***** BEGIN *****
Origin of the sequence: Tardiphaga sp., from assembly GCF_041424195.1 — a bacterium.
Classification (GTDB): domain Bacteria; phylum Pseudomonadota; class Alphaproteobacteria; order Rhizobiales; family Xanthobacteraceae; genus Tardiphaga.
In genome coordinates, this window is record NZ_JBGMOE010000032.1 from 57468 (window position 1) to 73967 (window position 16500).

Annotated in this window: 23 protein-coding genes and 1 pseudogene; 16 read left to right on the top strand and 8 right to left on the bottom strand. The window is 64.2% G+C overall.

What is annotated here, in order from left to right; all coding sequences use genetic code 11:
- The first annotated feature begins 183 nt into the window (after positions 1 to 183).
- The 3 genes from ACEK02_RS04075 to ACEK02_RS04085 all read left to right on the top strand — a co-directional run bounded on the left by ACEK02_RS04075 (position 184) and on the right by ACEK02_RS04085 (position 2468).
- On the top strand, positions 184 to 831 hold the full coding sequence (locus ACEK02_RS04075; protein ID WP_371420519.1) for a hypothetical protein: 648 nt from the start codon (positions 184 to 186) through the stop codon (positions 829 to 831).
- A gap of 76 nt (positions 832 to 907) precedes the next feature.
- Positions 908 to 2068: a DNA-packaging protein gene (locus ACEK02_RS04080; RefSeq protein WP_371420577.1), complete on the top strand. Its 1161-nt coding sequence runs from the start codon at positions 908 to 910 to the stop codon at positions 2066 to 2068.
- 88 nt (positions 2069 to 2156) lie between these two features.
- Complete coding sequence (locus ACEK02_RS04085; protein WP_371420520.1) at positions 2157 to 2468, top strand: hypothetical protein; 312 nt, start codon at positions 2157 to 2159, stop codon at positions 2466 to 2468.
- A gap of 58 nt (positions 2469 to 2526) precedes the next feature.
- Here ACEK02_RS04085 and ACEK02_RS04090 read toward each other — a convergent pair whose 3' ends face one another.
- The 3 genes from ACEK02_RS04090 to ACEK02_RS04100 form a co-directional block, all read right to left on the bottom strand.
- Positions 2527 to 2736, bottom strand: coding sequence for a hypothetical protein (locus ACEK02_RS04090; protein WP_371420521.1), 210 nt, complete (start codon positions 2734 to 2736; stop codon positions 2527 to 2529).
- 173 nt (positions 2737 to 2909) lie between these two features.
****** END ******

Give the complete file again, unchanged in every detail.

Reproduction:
Origin of the sequence: Tardiphaga sp., from assembly GCF_041424195.1 — a bacterium.
Classification (GTDB): domain Bacteria; phylum Pseudomonadota; class Alphaproteobacteria; order Rhizobiales; family Xanthobacteraceae; genus Tardiphaga.
In genome coordinates, this window is record NZ_JBGMOE010000032.1 from 57468 (window position 1) to 73967 (window position 16500).

Annotated in this window: 23 protein-coding genes and 1 pseudogene; 16 read left to right on the top strand and 8 right to left on the bottom strand. The window is 64.2% G+C overall.

What is annotated here, in order from left to right; all coding sequences use genetic code 11:
- The first annotated feature begins 183 nt into the window (after positions 1 to 183).
- The 3 genes from ACEK02_RS04075 to ACEK02_RS04085 all read left to right on the top strand — a co-directional run bounded on the left by ACEK02_RS04075 (position 184) and on the right by ACEK02_RS04085 (position 2468).
- On the top strand, positions 184 to 831 hold the full coding sequence (locus ACEK02_RS04075; protein ID WP_371420519.1) for a hypothetical protein: 648 nt from the start codon (positions 184 to 186) through the stop codon (positions 829 to 831).
- A gap of 76 nt (positions 832 to 907) precedes the next feature.
- Positions 908 to 2068: a DNA-packaging protein gene (locus ACEK02_RS04080; RefSeq protein WP_371420577.1), complete on the top strand. Its 1161-nt coding sequence runs from the start codon at positions 908 to 910 to the stop codon at positions 2066 to 2068.
- 88 nt (positions 2069 to 2156) lie between these two features.
- Complete coding sequence (locus ACEK02_RS04085; protein WP_371420520.1) at positions 2157 to 2468, top strand: hypothetical protein; 312 nt, start codon at positions 2157 to 2159, stop codon at positions 2466 to 2468.
- A gap of 58 nt (positions 2469 to 2526) precedes the next feature.
- Here ACEK02_RS04085 and ACEK02_RS04090 read toward each other — a convergent pair whose 3' ends face one another.
- The 3 genes from ACEK02_RS04090 to ACEK02_RS04100 form a co-directional block, all read right to left on the bottom strand.
- Positions 2527 to 2736, bottom strand: coding sequence for a hypothetical protein (locus ACEK02_RS04090; protein WP_371420521.1), 210 nt, complete (start codon positions 2734 to 2736; stop codon positions 2527 to 2529).
- 173 nt (positions 2737 to 2909) lie between these two features.